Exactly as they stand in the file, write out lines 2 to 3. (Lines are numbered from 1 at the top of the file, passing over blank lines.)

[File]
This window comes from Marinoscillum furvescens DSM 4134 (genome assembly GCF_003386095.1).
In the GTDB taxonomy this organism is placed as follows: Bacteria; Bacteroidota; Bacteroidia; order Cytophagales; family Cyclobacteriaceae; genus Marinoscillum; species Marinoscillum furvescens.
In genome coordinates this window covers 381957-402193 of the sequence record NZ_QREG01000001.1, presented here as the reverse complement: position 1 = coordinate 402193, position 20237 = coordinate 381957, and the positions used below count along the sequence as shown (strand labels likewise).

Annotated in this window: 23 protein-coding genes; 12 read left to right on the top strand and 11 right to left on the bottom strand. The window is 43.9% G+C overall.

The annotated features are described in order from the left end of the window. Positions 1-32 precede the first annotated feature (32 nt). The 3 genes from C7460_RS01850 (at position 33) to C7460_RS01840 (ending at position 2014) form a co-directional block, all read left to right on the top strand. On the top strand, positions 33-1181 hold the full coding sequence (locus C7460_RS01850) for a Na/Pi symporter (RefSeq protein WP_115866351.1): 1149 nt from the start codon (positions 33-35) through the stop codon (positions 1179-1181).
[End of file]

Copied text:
In the GTDB taxonomy this organism is placed as follows: Bacteria; Bacteroidota; Bacteroidia; order Cytophagales; family Cyclobacteriaceae; genus Marinoscillum; species Marinoscillum furvescens.
In genome coordinates this window covers 381957-402193 of the sequence record NZ_QREG01000001.1, presented here as the reverse complement: position 1 = coordinate 402193, position 20237 = coordinate 381957, and the positions used below count along the sequence as shown (strand labels likewise).